Professor Whitty said: ‘No-one would claim that e-cigarettes are safer than not smoking at all and so if you don’t smoke, don’t use an e-cigarette. He added that there is a ‘question mark’ about the long term effects of the flavours of some e-cigarettes.

‘If you’re just using them for a short period to come off cigarettes that isn’t such a concern, but obviously if they’re using them for long periods it can be, because we don’t know what the effect will be and we wont know for many years,’ he said. He also said he has ‘serious worries’ about tobacco firms’ ‘continuing ability’ to get youngsters hooked on ordinary cigarettes.

‘There are still children who are smoking and it’s not happening by accident. That’s an area we really need to look very seriously at.

‘The model of action for the cigarette industry is very straightforward. If you get people early, they get addicted to something which is going to kill them and then once they’re addicted, they say it’s all about choice.’ Professor Whitty is also looking at whether the thousands of cannabidiol (CBD) products on our high streets are safe amid concerns some may contain trace amounts of the the harmful tetrahydrocannabinol (THC).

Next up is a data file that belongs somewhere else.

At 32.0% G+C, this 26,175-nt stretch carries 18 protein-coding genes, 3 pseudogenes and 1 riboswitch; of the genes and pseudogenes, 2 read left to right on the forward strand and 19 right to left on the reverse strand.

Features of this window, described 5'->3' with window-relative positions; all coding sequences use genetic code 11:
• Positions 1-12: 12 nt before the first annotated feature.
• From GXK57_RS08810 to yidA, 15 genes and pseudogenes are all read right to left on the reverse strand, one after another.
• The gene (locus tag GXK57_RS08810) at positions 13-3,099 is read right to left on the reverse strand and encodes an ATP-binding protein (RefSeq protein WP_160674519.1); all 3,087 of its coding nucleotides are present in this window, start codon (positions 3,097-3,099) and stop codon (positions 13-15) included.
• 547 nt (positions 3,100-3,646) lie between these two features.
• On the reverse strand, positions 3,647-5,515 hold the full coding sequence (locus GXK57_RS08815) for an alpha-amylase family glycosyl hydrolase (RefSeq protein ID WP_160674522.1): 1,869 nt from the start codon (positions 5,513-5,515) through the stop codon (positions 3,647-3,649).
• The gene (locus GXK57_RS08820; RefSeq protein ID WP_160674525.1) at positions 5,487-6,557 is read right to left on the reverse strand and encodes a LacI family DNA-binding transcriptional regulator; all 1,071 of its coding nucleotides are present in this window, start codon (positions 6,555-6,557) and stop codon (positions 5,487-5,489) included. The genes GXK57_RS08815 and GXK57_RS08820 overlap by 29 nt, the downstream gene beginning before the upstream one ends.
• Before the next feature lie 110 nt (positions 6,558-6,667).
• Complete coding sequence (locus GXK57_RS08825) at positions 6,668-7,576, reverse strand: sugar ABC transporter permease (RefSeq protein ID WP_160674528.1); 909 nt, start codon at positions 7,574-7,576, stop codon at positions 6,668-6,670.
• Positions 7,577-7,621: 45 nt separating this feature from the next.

Sales of the cannabis extract have doubled in the last two years. It is a legal substance derived from the marijuana plant and unlike the illegal THC – also obtained from the plant – doesn’t make you high.’

A Comparison of demographics and health spend between 1948 and today

Waiting times and Waiting Lists are a problem in all G8 countries. Comparisons are not meaningful. Demographics are outstripping all systems abilities to cope…..